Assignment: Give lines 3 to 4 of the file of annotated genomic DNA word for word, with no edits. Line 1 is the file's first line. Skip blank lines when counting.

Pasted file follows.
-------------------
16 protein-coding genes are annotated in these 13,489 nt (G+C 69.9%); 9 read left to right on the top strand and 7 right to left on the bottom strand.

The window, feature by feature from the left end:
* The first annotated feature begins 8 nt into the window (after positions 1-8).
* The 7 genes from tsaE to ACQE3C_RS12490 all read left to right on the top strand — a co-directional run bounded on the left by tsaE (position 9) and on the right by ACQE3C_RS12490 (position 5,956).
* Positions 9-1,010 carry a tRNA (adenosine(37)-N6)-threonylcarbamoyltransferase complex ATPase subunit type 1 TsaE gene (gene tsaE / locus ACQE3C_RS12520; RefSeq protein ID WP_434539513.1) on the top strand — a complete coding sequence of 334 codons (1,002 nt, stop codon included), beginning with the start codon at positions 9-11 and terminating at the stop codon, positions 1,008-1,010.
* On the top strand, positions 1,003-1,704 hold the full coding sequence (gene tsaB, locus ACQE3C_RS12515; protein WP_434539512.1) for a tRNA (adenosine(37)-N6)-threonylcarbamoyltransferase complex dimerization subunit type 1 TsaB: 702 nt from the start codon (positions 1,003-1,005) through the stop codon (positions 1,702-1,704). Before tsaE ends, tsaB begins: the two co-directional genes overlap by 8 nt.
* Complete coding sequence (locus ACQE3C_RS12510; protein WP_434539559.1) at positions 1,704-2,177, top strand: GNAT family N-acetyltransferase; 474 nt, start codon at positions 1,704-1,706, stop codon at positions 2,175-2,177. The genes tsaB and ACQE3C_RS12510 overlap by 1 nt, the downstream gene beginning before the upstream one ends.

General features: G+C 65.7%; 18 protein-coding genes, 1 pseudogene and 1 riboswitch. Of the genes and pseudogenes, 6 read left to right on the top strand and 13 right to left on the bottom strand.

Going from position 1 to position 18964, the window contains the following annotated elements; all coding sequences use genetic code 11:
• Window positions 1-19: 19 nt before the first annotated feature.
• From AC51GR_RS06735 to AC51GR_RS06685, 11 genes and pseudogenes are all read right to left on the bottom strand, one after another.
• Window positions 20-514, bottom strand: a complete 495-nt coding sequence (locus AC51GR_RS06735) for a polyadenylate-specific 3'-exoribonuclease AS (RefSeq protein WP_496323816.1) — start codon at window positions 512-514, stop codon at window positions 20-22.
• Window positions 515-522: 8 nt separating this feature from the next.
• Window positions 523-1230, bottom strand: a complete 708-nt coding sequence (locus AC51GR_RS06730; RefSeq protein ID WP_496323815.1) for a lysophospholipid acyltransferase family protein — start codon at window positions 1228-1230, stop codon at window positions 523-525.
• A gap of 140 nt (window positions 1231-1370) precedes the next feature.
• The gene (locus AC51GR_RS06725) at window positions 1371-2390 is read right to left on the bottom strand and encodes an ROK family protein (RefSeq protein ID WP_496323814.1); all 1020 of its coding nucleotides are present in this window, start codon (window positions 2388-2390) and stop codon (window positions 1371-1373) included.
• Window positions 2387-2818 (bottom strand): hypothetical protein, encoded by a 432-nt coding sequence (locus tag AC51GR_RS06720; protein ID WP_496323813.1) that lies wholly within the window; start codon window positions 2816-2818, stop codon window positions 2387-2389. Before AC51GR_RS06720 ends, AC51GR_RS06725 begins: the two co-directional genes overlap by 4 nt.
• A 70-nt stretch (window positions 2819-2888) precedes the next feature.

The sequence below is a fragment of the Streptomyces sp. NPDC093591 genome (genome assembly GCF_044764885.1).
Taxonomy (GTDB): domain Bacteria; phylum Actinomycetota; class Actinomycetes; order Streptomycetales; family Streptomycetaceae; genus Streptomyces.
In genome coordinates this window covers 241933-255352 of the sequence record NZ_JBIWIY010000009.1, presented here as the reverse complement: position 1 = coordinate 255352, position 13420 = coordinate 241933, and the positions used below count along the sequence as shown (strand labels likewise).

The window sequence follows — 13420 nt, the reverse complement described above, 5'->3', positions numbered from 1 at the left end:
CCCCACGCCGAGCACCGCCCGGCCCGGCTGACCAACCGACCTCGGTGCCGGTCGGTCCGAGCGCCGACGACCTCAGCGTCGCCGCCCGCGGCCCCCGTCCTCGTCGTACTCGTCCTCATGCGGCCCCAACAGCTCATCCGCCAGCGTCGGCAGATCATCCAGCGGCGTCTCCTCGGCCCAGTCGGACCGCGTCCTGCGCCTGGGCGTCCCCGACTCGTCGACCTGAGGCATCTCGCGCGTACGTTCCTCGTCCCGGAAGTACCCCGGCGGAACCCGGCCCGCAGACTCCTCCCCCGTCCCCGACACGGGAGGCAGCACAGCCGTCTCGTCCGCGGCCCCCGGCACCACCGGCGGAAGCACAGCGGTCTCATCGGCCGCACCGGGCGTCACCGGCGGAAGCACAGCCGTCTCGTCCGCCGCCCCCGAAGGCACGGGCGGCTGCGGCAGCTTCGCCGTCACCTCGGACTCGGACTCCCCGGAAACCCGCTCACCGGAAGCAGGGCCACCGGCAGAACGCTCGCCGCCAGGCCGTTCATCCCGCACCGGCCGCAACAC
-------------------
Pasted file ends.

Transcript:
* The first annotated feature begins 8 nt into the window (after positions 1-8).
* The 7 genes from tsaE to ACQE3C_RS12490 all read left to right on the top strand — a co-directional run bounded on the left by tsaE (position 9) and on the right by ACQE3C_RS12490 (position 5,956).